September 27


Born September 27th 1840, in Landau Germany - Thomas Nast, political cartoonist of late 1800s America. Click here for dozens of his best cartoons.

Very few of my favourite political cartoonists actually made a difference - Ze'ev, for example, only comments nostalgically after the events or personalities have gone; Steve Bell amuses, but his views are ideological, and the ideology he speaks for has long gone... 

And of the contemporary cartoonists, who can say; but let me put a word in anyway, for three of the exceptions: Zunar (Zulkiflee Anwar Ulhaque) who must be doing something right, as he just been arrested again in Malaysia, for the forty-seventh time; and for Khalid Albaih, from Sudan originally, then Qatar, his last known whereabouts seeking political asylum in Copenhagen; and Eaten Fish, the Iranian cartoonist locked up by the Australians on Manus Island.

Nast was one of these exceptions to the rule. His campaign against Boss Tweed and his stooges in Tammany Hall led to his fleeing the country (he went to Spain, where the Spanish authorities recognised his style in a cartoon he published there; and arrested him). Tweed gave evidence of the power of the cartoon: "Stop them darned pictures," he apparently declared. "I don't care what the papers write about me. My constituents can't read. But damn it, they can see pictures." In the end (click here), it was Tweed who did the running - and Nast was right there to draw the cartoon of it.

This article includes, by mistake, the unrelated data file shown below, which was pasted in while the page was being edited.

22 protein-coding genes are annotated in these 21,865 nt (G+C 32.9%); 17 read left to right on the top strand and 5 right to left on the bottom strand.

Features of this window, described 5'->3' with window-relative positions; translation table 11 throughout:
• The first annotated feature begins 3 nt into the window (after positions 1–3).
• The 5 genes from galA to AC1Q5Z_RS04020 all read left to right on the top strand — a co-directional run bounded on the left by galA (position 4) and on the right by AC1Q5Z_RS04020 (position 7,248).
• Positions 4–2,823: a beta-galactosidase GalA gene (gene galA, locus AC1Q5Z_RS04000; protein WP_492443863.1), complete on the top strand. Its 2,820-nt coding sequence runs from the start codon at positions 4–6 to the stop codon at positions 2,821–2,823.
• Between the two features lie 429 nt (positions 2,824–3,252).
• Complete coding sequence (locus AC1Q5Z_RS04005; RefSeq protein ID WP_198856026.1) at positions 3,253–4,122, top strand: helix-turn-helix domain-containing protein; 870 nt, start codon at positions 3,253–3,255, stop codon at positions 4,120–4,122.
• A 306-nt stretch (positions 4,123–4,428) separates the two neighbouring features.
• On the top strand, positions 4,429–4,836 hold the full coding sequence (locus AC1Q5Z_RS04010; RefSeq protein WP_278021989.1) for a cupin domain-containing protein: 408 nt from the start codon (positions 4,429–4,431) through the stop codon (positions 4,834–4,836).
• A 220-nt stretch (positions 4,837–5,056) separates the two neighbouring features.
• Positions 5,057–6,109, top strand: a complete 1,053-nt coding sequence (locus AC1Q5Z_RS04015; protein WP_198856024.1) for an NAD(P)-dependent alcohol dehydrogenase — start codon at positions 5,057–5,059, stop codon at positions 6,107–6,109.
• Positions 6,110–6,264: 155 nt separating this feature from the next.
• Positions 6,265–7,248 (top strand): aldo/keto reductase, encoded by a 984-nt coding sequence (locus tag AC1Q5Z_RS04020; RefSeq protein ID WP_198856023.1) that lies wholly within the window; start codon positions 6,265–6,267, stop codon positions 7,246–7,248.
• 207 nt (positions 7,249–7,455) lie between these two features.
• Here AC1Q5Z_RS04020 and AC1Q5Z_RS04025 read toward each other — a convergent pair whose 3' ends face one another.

Amber pages

The first passenger hauled in a locomotive, George Stephenson, in his own invention, today in 1825

Book matches patented, today in 1892. Now that the epoch of cigarette smoking has ended, and artificial-tobacco asthma-venters don't require matches, but also given that some of those little books were the cutest little art-works, has anyone thought of making money, I mean honouring and commemorating culture, by opening a "Book Matches Museum"?

And the first published Blues music, "Memphis Blues" by W.C. Handy, appeared on hootenanny stalls today in 1912.

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